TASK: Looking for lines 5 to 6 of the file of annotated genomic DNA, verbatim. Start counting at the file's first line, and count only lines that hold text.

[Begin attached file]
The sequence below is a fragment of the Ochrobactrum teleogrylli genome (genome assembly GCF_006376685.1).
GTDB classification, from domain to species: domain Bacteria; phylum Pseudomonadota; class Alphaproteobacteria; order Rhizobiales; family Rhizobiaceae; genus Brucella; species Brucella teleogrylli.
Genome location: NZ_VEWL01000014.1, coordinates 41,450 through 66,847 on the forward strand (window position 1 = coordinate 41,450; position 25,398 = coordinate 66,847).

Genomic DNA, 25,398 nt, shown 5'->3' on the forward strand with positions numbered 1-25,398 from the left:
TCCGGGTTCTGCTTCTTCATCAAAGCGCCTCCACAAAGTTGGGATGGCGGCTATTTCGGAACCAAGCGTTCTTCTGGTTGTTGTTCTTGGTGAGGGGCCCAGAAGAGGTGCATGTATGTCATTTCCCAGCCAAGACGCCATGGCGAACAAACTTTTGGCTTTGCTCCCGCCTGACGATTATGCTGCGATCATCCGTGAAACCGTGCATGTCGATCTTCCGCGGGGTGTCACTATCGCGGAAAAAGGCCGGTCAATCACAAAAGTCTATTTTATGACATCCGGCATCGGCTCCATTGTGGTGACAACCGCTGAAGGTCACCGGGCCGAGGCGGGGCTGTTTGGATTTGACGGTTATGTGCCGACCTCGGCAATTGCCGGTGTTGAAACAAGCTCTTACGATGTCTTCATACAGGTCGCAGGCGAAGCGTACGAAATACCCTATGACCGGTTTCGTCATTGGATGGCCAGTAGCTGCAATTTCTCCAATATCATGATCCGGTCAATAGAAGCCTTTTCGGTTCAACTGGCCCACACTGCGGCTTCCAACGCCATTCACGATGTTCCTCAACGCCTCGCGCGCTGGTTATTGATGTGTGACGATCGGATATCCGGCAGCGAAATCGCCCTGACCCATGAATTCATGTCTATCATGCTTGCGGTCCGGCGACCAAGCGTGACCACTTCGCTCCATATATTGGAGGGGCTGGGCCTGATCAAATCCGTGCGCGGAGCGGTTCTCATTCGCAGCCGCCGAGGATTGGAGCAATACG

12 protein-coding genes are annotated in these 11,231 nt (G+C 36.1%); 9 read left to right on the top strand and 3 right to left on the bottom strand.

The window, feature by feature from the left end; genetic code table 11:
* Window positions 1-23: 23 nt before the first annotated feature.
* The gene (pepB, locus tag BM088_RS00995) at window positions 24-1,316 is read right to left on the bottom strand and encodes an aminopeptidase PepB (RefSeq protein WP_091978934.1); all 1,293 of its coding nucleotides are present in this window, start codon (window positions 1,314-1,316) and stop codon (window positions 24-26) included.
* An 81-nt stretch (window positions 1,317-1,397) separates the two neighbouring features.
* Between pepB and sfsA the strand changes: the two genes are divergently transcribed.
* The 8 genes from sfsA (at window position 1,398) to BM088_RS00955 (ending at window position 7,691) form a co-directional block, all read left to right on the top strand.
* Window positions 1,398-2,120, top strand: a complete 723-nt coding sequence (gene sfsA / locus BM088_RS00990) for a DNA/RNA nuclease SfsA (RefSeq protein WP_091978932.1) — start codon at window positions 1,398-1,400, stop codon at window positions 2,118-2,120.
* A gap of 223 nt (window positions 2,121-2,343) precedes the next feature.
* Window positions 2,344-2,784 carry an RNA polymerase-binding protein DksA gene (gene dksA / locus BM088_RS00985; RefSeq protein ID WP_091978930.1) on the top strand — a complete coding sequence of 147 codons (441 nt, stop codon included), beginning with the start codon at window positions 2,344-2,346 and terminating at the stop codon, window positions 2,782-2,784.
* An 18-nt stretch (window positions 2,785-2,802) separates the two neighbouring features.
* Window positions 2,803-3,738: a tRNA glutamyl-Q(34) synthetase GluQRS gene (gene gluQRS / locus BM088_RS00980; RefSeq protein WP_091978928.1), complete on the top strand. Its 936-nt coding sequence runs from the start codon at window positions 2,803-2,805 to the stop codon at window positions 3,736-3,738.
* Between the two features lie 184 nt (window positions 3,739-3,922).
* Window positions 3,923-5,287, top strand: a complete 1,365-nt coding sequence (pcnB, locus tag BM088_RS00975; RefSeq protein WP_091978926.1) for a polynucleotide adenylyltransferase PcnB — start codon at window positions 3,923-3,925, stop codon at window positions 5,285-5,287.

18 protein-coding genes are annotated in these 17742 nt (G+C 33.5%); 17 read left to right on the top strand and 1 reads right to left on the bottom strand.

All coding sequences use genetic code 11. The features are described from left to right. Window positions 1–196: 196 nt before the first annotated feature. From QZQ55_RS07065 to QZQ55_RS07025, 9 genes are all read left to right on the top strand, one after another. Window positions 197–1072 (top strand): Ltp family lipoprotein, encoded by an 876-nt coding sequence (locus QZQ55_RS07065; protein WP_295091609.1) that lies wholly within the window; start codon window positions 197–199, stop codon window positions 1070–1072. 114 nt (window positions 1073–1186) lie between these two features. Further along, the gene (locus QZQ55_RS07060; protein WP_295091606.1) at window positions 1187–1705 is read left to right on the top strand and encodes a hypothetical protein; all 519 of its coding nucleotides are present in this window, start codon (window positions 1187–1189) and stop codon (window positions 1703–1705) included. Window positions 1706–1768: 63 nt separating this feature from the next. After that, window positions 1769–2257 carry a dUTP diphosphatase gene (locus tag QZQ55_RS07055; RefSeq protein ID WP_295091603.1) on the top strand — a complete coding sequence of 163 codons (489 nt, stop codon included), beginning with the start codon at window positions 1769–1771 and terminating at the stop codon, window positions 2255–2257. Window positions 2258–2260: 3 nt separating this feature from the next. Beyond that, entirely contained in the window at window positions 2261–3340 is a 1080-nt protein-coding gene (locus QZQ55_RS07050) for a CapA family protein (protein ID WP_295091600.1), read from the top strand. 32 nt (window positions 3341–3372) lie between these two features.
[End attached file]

TCCGGGTTCTGCTTCTTCATCAAAGCGCCTCCACAAAGTTGGGATGGCGGCTATTTCGGAACCAAGCGTTCTTCTGGTTGTTGTTCTTGGTGAGGGGCCCAGAAGAGGTGCATGTATGTCATTTCCCAGCCAAGACGCCATGGCGAACAAACTTTTGGCTTTGCTCCCGCCTGACGATTATGCTGCGATCATCCGTGAAACCGTGCATGTCGATCTTCCGCGGGGTGTCACTATCGCGGAAAAAGGCCGGTCAATCACAAAAGTCTATTTTATGACATCCGGCATCGGCTCCATTGTGGTGACAACCGCTGAAGGTCACCGGGCCGAGGCGGGGCTGTTTGGATTTGACGGTTATGTGCCGACCTCGGCAATTGCCGGTGTTGAAACAAGCTCTTACGATGTCTTCATACAGGTCGCAGGCGAAGCGTACGAAATACCCTATGACCGGTTTCGTCATTGGATGGCCAGTAGCTGCAATTTCTCCAATATCATGATCCGGTCAATAGAAGCCTTTTCGGTTCAACTGGCCCACACTGCGGCTTCCAACGCCATTCACGATGTTCCTCAACGCCTCGCGCGCTGGTTATTGATGTGTGACGATCGGATATCCGGCAGCGAAATCGCCCTGACCCATGAATTCATGTCTATCATGCTTGCGGTCCGGCGACCAAGCGTGACCACTTCGCTCCATATATTGGAGGGGCTGGGCCTGATCAAATCCGTGCGCGGAGCGGTTCTCATTCGCAGCCGCCGAGGATTGGAGCAATACG

12 protein-coding genes are annotated in these 11,231 nt (G+C 36.1%); 9 read left to right on the top strand and 3 right to left on the bottom strand.